In today’s digital age, the realm of children’s play is expanding rapidly into the fourth spatial dimension—the spatial dimension of virtual realities and cyber networks. From books and games to music and crafts, digital technology has converted traditional (physical and haptic) forms of play into digitized formats with user-friendly qualities that include convenience, mobility, and accessibility. Such technological innovations are garnering mass appeal from users young and old; but it is the younger users, those born into the digital revolution, whose early life experiences are increasingly being shaped by the new digital world.
As digital technology becomes more and more pervasive, there ought to be a counterbalance provided by tactile environments such as playgrounds in the case of children. Physical playgrounds, those which are thoughtfully designed and age appropriate, can enhance early childhood development—emotional, social, motor, and cognitive skills—through opportunities for (inter)active play.
Often times, however, playgrounds are only ever viewed from a ground level perspective which privileges the experiential aspect of play over the inner workings of its design. In order to better understand and appreciate the dynamics of space, landscape, and design in the planning of playgrounds, an equally important angle is that of the plan view. Photographer Stefen Chow and economics-trained market researcher Lin Hui-Yi are the creative minds behind The Play Project—“an aerial survey of 100 playgrounds across Singapore”.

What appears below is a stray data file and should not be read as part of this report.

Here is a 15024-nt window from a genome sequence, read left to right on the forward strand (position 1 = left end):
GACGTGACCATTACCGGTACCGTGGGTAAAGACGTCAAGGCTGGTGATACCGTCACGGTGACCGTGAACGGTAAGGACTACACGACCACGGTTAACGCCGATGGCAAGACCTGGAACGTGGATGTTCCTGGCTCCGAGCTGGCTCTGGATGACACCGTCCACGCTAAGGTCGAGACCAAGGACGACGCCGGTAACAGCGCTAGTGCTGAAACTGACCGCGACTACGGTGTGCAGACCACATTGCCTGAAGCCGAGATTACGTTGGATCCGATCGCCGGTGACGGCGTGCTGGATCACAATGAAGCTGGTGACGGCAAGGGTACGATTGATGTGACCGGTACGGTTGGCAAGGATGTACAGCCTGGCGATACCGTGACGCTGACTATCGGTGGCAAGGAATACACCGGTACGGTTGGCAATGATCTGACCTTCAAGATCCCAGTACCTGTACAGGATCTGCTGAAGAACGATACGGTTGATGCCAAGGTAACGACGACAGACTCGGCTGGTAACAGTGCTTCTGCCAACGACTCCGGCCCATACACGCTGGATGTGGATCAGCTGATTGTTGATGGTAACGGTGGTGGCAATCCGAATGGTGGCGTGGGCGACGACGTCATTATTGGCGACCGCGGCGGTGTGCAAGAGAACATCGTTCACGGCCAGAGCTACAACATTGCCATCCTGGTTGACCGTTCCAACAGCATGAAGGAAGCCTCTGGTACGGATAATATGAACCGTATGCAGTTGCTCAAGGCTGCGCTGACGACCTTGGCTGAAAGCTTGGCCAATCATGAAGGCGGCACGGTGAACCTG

Browsing this photographic archive of neighbourhood playgrounds affords fascinating discoveries, precisely because of the novel visual approach employed by Chow and Lin in presenting the physical sites to the viewer. With a bird’s eye vantage point, the shapes and patterns of the various playgrounds are illuminated to reveal the relationship between playscape, landscape, and builtscape. Paradoxically, the utilization of drone and digital technologies has made it possible for these images to be captured and (re)presented. Yet, through a reverse effect, it is the transfer of new design knowledge into the construction and ultimate use of future play spaces that, ideally, could become the tangible outcome of such a project—and, to this end, championing the need for urban areas to be planned for children as well.
Note: All images are sourced from The Play Project website unless otherwise stated.